Tuesday, June 18, 2019

Questions for end of life planning 2

Do your children know who your professional team is?
As you prepare the legal documents you will be choosing people that you trust and who know you, in some cases, this person may be an adult child. The children should know if you have called in other professionals who can help ease the process of settling the estate, filing insurance claims, finding and managing all the assets and more. Not only do they need to know if you have called in these professionals but they should know how to contact them if needed.

As we get older, we need more medical care, do your children know who your doctor is and how to contact the doctorThis is basic information and should be known by anyone who might be around or contacted if you should have a medical emergency.

If your children are helping you, they may need details such as a copy of your driver’s license, Social Insurance number, date of birth, place of birth, mother’s maiden name, previous addresses and access to your Medicare card and any other insurance card. Even an agent under a power of attorney or your representative under the representation agreement or your advance directive often has to provide some of this information before being allowed to take action.

Do your children know where you want to live as you age?
If the home becomes too much for you, would you prefer to move into an apartment or a place with more services, such as independent living or assisted living residence or would you like to pay for home care aides? Do you expect to move in with one of your children?

It is a good idea to consider these options and explore the choices in your area well before you need to make a decision. Otherwise, if the time comes someone will make the decision for you and it will be made in a hurry.

What do you want to happen to your remains when you die?
It is not unusual for a child to remember a casual comment a parent made years earlier about funerals, burial, or cremations and interpret that as a last wish.
Sometimes two or more children have contradictory memories about such comments. 

These memories can cause great frictions in families so write down any preferences you have and be clear about these wishes. Tell all of your children the details of this question. The children should know the answers to these questions before the need is apparent. Because you’re unlikely to be able to help with the answers when the information is needed.

Monday, June 17, 2019

Questions for end of life planning

Families need to talk about the end of life wishes and plans. My sister-in-law who is a Palliative Care Nurse tells many horror stories of families who have a loved one dying but don’t know what the loved one's wishes are when it comes to the final stages of life and estate planning. So here are some questions that children should be asked and hopefully, they can give answers that show they understand your wishes, if not it is, I think, your responsibility to tell them your wishes.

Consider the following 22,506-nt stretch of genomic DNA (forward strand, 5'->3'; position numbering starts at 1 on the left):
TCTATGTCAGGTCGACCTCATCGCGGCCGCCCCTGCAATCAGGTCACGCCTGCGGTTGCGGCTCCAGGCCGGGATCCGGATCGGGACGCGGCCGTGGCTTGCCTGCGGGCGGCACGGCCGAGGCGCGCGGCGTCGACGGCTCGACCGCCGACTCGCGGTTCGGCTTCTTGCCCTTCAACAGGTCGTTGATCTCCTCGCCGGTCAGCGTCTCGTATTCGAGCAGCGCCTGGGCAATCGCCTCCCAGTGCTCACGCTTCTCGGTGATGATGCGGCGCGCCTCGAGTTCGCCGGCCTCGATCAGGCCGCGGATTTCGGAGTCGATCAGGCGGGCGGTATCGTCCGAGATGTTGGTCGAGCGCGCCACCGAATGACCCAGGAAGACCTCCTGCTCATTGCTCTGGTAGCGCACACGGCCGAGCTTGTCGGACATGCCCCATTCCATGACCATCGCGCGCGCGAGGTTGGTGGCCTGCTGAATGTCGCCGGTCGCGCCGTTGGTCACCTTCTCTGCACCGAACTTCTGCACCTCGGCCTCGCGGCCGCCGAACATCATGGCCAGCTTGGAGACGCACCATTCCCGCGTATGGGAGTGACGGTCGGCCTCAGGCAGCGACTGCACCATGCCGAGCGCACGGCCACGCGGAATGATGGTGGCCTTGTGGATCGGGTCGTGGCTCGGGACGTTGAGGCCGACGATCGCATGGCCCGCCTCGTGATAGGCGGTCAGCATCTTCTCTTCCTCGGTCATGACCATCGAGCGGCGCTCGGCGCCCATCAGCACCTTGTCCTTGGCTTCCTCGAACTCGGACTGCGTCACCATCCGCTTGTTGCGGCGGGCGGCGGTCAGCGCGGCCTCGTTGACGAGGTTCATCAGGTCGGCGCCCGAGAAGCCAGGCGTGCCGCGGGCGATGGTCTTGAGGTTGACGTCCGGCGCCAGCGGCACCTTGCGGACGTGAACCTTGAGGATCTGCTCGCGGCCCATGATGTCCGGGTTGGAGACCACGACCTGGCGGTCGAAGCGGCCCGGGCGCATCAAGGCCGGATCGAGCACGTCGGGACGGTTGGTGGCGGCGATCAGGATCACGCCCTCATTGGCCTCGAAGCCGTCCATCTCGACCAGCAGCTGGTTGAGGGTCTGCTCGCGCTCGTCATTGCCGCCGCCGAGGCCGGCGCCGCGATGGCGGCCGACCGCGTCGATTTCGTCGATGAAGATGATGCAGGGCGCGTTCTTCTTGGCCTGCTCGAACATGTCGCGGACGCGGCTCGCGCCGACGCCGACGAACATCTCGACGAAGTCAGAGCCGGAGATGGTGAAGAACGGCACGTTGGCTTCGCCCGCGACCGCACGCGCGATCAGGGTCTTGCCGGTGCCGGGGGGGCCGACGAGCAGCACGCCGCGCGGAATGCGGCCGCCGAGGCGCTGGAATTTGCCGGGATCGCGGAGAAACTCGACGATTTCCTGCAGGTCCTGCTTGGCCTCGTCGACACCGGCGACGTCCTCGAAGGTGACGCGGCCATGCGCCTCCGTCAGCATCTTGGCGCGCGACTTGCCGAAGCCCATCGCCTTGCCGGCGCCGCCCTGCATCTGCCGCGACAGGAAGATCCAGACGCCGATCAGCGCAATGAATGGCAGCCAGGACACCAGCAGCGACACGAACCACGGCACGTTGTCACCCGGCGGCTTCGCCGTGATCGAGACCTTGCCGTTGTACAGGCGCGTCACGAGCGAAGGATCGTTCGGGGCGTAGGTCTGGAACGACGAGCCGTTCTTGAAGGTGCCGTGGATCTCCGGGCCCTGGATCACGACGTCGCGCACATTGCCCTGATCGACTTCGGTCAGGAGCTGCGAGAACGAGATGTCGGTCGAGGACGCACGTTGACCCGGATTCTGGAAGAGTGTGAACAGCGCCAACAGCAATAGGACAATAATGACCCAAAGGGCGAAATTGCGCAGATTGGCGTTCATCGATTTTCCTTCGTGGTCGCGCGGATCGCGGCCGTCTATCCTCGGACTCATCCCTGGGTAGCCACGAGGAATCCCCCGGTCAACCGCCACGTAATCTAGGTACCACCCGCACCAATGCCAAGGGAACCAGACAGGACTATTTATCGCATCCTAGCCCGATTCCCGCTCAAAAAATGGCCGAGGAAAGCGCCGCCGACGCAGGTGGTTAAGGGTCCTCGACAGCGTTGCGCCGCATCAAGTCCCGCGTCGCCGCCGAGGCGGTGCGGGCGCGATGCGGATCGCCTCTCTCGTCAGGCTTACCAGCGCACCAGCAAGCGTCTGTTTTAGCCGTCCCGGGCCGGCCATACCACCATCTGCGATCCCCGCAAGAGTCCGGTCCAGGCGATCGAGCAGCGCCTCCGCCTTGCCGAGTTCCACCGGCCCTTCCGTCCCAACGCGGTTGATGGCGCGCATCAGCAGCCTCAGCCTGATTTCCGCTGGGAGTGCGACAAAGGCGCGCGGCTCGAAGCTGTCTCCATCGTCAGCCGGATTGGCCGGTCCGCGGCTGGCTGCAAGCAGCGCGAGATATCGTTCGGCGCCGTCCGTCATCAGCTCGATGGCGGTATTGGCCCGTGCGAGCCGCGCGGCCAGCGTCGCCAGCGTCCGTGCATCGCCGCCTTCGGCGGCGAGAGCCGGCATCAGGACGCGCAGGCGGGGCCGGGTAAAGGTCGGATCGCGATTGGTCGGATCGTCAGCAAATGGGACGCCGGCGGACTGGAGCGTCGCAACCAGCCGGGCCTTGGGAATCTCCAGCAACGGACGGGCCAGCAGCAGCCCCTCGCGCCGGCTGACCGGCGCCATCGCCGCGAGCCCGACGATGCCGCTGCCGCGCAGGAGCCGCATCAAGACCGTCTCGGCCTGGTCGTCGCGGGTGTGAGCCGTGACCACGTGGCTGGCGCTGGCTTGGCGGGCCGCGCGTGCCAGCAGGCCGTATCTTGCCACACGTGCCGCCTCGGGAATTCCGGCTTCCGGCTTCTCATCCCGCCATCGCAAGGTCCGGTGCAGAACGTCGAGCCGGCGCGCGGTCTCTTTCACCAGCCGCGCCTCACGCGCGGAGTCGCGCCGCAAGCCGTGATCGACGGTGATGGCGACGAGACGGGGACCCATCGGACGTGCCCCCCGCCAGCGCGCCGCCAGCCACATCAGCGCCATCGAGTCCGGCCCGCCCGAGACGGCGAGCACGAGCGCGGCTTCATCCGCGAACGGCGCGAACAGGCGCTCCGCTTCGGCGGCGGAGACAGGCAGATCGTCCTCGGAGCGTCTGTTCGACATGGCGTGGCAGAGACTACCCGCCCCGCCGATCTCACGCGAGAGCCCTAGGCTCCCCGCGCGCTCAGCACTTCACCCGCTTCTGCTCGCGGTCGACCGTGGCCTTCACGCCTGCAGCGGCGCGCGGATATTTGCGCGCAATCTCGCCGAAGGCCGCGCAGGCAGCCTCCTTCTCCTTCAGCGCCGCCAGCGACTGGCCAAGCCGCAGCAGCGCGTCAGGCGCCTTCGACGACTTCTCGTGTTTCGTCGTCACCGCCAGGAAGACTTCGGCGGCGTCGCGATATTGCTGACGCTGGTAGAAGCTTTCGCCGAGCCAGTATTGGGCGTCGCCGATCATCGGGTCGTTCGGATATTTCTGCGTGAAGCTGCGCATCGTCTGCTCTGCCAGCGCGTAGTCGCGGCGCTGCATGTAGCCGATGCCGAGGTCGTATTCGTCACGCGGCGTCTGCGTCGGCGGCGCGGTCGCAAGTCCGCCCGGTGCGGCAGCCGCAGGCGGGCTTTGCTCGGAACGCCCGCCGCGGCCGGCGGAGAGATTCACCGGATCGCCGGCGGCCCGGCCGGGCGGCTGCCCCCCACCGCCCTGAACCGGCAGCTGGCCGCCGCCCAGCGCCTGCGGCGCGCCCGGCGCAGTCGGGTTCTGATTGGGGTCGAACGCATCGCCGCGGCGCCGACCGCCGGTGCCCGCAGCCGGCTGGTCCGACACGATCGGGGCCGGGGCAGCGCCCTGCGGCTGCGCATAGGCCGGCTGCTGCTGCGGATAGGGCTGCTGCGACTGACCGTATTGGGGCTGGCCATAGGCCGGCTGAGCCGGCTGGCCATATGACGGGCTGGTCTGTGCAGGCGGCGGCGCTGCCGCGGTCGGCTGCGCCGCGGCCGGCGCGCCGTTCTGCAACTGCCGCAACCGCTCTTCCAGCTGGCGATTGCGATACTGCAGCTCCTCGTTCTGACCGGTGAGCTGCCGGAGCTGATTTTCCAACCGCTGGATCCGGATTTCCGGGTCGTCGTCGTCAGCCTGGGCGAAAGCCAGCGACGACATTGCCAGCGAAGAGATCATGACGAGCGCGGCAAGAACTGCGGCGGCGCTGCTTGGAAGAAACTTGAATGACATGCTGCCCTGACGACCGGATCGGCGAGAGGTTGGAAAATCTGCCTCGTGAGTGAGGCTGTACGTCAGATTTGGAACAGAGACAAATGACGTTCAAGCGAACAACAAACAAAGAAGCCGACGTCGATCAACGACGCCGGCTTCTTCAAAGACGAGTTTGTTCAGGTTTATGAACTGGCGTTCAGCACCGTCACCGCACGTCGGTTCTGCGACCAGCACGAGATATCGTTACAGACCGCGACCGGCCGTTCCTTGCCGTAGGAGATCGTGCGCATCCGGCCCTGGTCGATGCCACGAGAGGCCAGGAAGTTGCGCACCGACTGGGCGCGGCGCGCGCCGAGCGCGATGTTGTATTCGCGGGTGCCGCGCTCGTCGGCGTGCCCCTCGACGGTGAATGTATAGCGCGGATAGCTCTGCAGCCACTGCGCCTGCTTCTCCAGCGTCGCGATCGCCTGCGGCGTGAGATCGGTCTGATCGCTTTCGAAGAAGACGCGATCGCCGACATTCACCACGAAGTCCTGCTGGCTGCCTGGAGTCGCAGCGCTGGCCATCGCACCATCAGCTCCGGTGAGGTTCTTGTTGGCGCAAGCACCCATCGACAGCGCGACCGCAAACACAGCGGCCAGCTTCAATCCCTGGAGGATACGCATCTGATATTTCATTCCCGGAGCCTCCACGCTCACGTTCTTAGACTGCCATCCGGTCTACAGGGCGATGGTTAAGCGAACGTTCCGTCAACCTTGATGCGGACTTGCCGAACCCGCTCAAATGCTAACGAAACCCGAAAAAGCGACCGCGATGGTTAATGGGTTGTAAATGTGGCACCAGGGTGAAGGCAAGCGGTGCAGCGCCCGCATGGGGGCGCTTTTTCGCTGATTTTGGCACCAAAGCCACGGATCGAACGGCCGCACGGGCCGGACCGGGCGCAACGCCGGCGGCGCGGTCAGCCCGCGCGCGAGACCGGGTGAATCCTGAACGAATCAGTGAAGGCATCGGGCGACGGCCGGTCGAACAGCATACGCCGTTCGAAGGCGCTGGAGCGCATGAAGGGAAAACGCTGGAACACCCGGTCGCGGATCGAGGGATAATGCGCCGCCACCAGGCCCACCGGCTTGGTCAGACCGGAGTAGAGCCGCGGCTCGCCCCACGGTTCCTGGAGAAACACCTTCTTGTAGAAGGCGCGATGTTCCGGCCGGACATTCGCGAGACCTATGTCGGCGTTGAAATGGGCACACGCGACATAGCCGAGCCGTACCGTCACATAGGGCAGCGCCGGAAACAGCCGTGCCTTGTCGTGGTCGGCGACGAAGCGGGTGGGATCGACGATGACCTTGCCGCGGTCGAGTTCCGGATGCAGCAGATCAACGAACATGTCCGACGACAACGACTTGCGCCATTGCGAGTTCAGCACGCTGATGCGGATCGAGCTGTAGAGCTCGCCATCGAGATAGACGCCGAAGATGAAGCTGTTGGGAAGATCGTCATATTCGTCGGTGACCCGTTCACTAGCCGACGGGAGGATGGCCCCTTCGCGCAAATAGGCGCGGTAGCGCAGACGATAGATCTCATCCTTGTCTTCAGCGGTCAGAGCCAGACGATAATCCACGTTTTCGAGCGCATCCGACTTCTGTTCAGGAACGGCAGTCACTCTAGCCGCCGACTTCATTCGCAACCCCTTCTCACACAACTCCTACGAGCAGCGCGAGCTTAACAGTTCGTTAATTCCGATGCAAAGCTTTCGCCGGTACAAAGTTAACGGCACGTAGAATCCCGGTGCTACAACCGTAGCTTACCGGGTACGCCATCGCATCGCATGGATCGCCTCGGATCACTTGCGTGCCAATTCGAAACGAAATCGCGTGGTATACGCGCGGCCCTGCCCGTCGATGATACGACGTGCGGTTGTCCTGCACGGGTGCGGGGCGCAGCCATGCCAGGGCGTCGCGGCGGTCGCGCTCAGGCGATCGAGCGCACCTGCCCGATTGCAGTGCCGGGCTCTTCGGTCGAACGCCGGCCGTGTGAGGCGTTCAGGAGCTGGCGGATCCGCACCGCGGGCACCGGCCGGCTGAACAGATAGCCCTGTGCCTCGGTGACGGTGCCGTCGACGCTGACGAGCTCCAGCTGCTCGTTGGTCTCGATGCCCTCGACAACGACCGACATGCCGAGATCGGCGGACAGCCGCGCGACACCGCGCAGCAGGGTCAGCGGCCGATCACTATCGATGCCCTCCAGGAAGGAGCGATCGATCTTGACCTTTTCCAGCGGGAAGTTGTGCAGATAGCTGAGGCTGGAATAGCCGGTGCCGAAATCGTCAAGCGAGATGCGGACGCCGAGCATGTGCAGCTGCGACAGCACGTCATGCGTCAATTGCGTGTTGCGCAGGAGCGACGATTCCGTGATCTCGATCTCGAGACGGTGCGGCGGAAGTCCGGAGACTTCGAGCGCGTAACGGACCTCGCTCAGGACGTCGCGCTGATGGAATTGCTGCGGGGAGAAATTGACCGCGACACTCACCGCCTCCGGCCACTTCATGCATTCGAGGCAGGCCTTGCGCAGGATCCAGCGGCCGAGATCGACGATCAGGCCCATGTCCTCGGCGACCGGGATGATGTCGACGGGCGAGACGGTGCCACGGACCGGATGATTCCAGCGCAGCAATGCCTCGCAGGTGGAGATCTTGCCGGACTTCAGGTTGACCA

Do they know if you have a Representative Agreement, (BC only), or an Enduring Power of Attorney, an advance care plan or an advance directive? If so, do they know the details of your enduring power of attorney, and advance directive? 

According to The Organisation for Economic Co-operation and Development (OECD), most people will spend between 3.5 and 1. 5 years needing extra medical care as they age. In Canada and the US, we will need about 2 years of extra care. Over that two-year period, we may not be able to speak for ourselves. We will have to have someone else handling our affairs or making medical decisions for us.

A Representative Agreement, (BC only), an Enduring Power of Attorney, or an advance directive documents empower people to do just that. Your children should know which of these documents you have and where they are located. They also should know who is appointed to act on your behalf, who the successors are, and how to contact all of them.

What assets are in your Will and what assets are outside of the Will?
If you have a great number of assets you may have put them into a trust to avoid probate. The advantage of this is these assets won’t be subject to the terms of the Will or public scrutiny. Your beneficiaries and your children need to know if you have a living trust, where the trust agreement is, and who the current and successor trustees are.

Do your beneficiaries and your children know where your Will is kept?
I gave a workshop on Wills and one of the participants told me that her mother had made a Will and the children all knew about the Will, but when her mother died, they could not find the Will. Her mom had hidden it away and her mom was a hoarder. Register your Will, pay your lawyer to keep a copy of your Will or at least tell your executor and your children where the Will is kept.